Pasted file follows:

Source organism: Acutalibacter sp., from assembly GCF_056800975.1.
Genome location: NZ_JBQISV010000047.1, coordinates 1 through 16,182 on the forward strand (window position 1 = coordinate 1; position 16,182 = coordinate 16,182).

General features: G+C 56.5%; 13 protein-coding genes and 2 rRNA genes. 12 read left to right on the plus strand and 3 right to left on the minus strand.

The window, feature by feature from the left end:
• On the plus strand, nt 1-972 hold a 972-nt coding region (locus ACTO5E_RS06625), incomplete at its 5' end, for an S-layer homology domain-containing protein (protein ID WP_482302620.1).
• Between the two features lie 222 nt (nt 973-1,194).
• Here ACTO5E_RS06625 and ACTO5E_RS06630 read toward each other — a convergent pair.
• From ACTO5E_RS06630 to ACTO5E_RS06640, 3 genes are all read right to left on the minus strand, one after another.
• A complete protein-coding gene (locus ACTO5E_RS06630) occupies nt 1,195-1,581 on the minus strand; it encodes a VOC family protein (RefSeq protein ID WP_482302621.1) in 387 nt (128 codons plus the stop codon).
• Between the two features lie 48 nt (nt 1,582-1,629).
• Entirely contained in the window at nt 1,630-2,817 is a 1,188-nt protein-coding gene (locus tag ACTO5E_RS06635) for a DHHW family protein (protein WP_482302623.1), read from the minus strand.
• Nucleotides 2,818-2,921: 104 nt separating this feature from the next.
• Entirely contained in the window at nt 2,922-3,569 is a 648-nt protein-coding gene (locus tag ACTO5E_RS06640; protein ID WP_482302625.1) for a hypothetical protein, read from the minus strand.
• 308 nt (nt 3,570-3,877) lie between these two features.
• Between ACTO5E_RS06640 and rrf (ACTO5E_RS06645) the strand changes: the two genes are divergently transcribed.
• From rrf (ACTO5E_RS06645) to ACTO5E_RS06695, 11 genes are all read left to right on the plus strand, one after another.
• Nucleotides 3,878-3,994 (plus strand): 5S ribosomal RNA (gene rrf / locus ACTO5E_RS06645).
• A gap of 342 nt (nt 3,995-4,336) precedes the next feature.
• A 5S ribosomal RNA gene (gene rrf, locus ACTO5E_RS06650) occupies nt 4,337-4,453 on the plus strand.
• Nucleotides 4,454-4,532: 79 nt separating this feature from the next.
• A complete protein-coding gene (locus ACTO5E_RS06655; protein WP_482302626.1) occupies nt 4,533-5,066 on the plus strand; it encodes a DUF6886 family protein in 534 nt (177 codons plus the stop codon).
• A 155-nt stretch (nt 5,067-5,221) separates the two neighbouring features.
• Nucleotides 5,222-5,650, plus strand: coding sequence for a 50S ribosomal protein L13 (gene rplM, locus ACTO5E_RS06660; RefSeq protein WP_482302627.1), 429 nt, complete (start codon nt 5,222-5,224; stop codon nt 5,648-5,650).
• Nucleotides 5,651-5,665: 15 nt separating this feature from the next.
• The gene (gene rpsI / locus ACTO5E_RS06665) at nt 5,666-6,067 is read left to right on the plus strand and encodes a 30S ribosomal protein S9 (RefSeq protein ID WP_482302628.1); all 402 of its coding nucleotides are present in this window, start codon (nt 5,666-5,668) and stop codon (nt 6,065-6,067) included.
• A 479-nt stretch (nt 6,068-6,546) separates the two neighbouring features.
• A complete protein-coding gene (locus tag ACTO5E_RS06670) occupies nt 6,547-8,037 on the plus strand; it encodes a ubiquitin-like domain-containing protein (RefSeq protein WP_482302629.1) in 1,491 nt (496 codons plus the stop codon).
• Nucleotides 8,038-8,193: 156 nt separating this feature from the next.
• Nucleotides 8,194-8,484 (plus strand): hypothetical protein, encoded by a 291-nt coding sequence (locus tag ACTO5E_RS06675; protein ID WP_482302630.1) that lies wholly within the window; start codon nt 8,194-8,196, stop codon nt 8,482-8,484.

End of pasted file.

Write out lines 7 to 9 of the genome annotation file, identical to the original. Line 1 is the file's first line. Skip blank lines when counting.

• Here ACTO5E_RS06625 and ACTO5E_RS06630 read toward each other — a convergent pair.
• From ACTO5E_RS06630 to ACTO5E_RS06640, 3 genes are all read right to left on the minus strand, one after another.
• A complete protein-coding gene (locus ACTO5E_RS06630) occupies nt 1,195-1,581 on the minus strand; it encodes a VOC family protein (RefSeq protein ID WP_482302621.1) in 387 nt (128 codons plus the stop codon).